Potential Causes of Pulsatile Tinnitus
As with other types of tinnitus (commonly known as ringing in your ears), pulsatile tinnitus can have many potential causes. It can sometimes be hard to distinguish among these potential causes to get a good diagnosis. However, here are some of the most common causes of pulsatile tinnitus to consider as you make an appointment with your primary care physician and/or an otolaryngologist in Columbia.
Conductive Hearing Loss
Conductive hearing loss is when something blocks your hearing from outside your body. As a result, the sounds from within your head sound louder. In addition to hearing your heartbeat in your ears, you likely also experience magnification of breathing and chewing.
There are many potential causes of conductive hearing loss, including earwax buildup, infection, a foreign object in the ear canal, a noncancerous tumor, or fusing of the bones of the middle ear.
Some of these causes are easily remedied, but others require surgery or other invasive procedures to treat. Talking to your Columbia otolaryngologist can help you distinguish the causes of hearing loss.
Sinus Wall Abnormalities
Sometimes blood that is supposed to flow near the ear gets diverted so that it flows in certain ways. This inefficient flow creates elevated pressure, which then translates into pulsatile tinnitus.
There is disagreement about how common this is. Some sources argue that it is a very common cause, accounting for up to 25% of all cases of pulsatile tinnitus (arguably the most common cause). Other sources argue that it’s a “very rare” cause of pulsatile tinnitus.
High Blood Pressure and Tinnitus
Sometimes, hearing your heartbeat in your ears might be related to having high blood pressure (hypertension). Not only is the pressure of blood moving through your nearby blood vessels higher, but the increased pressure might lead to a turbulent flow, which causes it to make more noise.
High blood pressure is very common, especially in people who are overweight or obese. It’s good to get your blood pressure tested as part of your routine physical.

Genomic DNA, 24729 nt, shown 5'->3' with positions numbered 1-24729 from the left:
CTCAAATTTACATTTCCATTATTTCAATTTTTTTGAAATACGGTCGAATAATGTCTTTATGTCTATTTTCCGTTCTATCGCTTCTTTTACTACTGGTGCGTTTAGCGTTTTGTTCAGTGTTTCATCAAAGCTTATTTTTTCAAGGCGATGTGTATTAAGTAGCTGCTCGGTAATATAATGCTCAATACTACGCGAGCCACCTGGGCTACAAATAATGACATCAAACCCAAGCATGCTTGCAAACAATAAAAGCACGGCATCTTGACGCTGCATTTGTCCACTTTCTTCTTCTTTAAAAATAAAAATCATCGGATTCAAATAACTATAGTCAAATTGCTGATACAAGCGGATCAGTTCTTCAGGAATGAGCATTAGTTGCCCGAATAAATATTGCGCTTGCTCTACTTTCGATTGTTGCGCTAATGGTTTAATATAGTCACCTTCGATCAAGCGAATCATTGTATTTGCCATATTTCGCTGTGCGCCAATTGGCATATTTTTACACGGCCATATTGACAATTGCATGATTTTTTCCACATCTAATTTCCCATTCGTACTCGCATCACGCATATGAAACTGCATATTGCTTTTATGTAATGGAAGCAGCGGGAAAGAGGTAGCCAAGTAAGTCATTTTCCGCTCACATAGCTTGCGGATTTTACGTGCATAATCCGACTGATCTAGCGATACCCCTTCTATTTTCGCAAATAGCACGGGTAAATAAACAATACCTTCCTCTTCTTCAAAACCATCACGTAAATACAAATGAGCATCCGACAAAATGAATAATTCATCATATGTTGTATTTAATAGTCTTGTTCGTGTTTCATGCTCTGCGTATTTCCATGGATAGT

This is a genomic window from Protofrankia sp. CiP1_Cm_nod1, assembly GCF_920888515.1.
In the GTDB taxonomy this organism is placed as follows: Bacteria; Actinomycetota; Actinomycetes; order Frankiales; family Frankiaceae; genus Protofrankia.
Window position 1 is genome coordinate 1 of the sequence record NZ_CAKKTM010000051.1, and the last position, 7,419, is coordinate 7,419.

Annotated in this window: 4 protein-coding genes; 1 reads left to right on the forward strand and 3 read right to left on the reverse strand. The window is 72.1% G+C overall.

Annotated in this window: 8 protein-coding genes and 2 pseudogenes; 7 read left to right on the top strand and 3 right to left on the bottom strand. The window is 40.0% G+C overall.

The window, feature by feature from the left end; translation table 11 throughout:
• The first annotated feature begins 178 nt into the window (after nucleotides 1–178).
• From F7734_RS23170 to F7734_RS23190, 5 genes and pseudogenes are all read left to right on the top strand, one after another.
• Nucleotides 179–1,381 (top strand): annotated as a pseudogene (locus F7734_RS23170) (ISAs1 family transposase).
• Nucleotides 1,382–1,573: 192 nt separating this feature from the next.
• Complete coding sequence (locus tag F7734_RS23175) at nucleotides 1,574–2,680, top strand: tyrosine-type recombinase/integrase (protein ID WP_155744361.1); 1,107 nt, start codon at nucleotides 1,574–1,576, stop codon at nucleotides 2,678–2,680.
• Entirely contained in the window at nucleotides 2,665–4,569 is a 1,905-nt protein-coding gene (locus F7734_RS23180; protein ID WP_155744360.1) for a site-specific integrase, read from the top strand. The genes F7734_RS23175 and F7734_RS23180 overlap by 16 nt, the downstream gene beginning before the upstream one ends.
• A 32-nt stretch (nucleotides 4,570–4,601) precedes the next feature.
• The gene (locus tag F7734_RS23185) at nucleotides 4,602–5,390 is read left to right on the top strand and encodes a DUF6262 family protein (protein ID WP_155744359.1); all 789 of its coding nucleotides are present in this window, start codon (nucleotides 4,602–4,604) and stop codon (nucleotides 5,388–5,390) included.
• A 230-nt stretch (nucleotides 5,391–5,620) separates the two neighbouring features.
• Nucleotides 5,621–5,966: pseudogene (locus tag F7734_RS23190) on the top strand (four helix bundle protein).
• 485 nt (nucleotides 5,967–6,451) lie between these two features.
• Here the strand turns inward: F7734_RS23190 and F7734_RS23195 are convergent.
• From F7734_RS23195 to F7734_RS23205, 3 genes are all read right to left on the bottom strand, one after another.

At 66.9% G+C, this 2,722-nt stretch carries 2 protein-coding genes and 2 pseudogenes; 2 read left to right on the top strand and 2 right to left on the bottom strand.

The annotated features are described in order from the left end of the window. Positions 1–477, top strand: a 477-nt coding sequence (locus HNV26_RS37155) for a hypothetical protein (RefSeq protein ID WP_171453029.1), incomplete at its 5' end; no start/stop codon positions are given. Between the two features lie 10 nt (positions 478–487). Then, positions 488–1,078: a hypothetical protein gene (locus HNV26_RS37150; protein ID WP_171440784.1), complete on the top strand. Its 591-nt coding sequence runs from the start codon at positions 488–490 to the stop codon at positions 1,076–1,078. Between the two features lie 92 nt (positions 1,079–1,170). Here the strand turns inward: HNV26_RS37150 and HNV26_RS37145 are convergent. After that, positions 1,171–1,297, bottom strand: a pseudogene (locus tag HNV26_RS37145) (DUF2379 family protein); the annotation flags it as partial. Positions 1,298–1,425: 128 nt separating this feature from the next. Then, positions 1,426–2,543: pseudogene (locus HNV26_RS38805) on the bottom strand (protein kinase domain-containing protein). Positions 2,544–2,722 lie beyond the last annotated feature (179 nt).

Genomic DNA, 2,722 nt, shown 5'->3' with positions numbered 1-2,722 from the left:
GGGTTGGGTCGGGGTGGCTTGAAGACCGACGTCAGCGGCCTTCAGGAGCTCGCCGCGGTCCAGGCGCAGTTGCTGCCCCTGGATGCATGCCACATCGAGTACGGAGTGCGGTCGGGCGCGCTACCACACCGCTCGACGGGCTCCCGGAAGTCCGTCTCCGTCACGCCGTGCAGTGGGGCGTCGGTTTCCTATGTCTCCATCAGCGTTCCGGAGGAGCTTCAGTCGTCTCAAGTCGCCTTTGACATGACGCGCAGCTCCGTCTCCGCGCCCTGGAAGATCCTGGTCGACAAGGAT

In this condition, also called idiopathic intracranial hypertension, you experience elevated pressure not from your blood but from the cerebrospinal fluid that bathes your brain and spine.
In addition to pulsatile tinnitus, you will likely experience headaches, double vision, and pain behind the eyes.
Hardening of the Arteries and Tinnitus
One of the more common conditions associated with pulsatile tinnitus is atherosclerotic carotid artery disease (ACAD). This condition commonly referred to as hardening of the arteries, is when fats, bacteria, scar tissue, and other materials build up on the sides of the arteries. This buildup not only narrows the arteries, but it can break off, traveling down to narrower blood vessels and clogging them. In the case of the carotid artery, which is in the neck, the narrower blood vessels that get clogged may be in the brain, which results in a stroke.
When buildup starts in the arteries, it disrupts the flow of blood. The irregular blood flow causes turbulence, which causes vibrations that you hear. This is an important relationship because, in many patients, pulsatile tinnitus may be the first sign that the arteries are becoming clogged. If people get their pulsatile tinnitus checked out, it may allow them to get medication rather than surgery to treat ACAD and, even more important, may head off a stroke.
Burst Arteries and Tinnitus
Another potential cause of pulsatile tinnitus is a dissected carotid artery. In this condition, your carotid artery has been torn. Now it is allowing blood to come out into the space around your ear. As your heart beats, it increases the pressure in this area, resulting in the sound you hear.
Dissected arteries share one thing with ACAD: they increase your risk of stroke. In fact, a dissected carotid artery is the most common cause of strokes among people under the age of 50. They can be caused by neck trauma or neck overextension. And pulsatile tinnitus is very common in this condition, occurring in about 25% of people with a dissected carotid artery.